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SpaceX gets FCC approval to add 7,518 more satellites to its Starlink constellation

SpaceX’s application to add thousands of satellites to its proposed Starlink communications constellation has been approved by the FCC, though it will be some time before the company actually puts those birds in the air.
Starlink is just one of many companies that the FCC gave the green light to today at its monthly meeting. Kepler, Telesat, and LeoSat also got approval for various services, though with 140, 117, and 78 satellites proposed respectively, they aren’t nearly as ambitious in scale. Several others were approved as well with smaller proposals.
SpaceX officially applied to put these 7,518 satellites into orbit — alongside the already approved 4,409 — back in March of 2017. Last month the FCC indicated it planned to approve the request by circulating a draft order (PDF) to that effect, which it today made official.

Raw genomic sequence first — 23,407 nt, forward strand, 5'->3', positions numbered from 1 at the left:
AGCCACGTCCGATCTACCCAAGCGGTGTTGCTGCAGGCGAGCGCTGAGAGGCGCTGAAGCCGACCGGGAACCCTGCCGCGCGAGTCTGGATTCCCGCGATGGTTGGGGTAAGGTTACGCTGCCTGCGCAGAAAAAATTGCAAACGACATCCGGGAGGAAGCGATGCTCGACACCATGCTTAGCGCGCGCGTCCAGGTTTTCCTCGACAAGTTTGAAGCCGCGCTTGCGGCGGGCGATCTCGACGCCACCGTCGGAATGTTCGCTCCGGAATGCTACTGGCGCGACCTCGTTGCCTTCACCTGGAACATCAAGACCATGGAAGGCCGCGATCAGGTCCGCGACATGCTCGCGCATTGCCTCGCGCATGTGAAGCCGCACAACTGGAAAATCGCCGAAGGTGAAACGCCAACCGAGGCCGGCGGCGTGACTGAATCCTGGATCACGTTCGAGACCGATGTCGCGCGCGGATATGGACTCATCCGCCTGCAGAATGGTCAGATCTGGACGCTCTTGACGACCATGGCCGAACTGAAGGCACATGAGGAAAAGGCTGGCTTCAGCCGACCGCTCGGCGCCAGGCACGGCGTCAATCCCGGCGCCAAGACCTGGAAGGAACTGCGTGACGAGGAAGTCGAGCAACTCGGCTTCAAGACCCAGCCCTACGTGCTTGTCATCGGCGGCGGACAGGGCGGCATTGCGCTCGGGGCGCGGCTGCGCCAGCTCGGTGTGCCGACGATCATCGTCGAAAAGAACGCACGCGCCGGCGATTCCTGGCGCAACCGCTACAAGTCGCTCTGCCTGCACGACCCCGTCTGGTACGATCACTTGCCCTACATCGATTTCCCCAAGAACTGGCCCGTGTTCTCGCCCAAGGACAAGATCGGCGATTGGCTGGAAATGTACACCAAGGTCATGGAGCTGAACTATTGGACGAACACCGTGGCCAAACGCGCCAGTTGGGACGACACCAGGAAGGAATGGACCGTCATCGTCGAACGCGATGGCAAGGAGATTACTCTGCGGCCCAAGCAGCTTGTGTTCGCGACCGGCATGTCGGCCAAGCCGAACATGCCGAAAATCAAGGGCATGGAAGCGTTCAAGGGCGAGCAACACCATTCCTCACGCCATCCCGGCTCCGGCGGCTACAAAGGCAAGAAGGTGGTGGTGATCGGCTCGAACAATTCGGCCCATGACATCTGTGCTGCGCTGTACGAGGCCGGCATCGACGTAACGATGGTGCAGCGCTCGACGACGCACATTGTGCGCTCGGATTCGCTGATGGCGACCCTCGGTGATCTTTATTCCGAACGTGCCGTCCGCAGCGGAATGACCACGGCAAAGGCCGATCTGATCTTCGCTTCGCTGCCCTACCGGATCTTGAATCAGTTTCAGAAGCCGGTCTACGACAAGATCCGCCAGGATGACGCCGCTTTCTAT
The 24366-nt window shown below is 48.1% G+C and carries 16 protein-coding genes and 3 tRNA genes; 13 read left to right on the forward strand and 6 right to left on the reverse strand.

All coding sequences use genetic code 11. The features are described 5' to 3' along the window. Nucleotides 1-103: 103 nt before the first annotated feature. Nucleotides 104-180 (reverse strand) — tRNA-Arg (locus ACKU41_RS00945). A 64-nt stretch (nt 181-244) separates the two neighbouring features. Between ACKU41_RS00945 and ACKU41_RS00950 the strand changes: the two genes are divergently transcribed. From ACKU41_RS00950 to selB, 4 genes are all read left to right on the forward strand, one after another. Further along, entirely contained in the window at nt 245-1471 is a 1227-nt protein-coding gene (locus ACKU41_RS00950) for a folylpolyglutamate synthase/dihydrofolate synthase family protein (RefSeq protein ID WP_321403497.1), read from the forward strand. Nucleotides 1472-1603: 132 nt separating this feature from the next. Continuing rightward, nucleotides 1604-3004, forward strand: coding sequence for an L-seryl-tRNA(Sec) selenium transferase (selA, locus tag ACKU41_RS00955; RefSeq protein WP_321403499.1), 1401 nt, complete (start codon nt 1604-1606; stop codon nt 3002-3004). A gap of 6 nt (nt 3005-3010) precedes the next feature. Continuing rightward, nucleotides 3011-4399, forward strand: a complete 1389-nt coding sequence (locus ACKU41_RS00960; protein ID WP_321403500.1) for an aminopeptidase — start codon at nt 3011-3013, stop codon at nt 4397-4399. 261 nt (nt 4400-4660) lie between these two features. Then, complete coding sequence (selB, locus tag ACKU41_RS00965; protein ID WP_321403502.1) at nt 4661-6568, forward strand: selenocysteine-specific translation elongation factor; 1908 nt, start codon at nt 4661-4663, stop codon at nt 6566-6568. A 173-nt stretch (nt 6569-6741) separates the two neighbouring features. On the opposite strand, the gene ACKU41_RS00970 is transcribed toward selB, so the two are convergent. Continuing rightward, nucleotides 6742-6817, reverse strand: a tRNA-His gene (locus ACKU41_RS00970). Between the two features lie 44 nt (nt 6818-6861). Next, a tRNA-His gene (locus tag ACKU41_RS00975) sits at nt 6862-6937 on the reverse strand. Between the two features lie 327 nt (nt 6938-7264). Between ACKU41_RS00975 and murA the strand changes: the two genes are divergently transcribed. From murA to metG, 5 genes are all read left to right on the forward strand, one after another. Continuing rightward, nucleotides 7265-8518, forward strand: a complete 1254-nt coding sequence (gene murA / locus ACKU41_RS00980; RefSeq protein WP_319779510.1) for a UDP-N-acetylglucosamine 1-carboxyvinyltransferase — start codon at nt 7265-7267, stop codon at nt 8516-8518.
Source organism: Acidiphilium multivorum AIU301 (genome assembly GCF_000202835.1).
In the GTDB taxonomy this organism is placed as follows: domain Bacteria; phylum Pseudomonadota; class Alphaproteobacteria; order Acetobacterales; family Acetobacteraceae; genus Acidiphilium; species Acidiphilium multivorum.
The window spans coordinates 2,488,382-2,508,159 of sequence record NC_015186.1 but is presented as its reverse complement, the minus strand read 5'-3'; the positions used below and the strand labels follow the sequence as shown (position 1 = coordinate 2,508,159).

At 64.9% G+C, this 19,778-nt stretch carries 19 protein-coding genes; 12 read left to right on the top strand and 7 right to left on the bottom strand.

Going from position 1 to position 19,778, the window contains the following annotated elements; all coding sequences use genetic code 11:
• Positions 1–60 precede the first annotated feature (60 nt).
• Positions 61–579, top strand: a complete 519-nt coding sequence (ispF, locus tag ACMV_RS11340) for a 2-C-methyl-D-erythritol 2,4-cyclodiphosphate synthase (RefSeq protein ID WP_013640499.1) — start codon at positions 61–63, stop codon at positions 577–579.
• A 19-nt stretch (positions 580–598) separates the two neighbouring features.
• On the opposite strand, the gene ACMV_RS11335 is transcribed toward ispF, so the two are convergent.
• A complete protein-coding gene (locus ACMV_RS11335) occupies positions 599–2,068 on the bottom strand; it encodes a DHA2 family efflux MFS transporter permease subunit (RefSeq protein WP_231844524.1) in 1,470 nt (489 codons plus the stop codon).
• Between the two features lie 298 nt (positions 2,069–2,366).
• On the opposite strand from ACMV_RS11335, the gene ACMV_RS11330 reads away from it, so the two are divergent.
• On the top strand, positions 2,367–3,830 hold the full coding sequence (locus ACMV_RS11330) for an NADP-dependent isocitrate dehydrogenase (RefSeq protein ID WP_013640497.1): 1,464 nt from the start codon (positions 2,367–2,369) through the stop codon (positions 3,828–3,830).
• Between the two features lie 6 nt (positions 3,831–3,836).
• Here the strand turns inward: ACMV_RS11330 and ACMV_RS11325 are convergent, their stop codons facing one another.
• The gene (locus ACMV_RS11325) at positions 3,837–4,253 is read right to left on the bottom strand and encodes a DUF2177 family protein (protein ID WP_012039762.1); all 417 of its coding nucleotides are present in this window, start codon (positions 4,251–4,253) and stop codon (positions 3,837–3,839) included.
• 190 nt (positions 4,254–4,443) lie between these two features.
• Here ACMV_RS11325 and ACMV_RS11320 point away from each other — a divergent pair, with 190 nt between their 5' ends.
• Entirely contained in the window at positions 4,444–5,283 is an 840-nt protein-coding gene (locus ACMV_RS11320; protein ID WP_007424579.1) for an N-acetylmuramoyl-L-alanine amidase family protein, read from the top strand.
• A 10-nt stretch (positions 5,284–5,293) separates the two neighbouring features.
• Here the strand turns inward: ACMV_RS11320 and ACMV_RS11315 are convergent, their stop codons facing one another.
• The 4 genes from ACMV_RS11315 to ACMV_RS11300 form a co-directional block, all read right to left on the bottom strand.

These satellites would orbit at the extremely low (for satellites) altitude of around 340 kilometers — even lower than the 550-kilometer orbit it plans to put 1,584 satellites in from the other group.

SpaceX’s Starlink aims to put over a thousand of its communications satellites in super-low orbit
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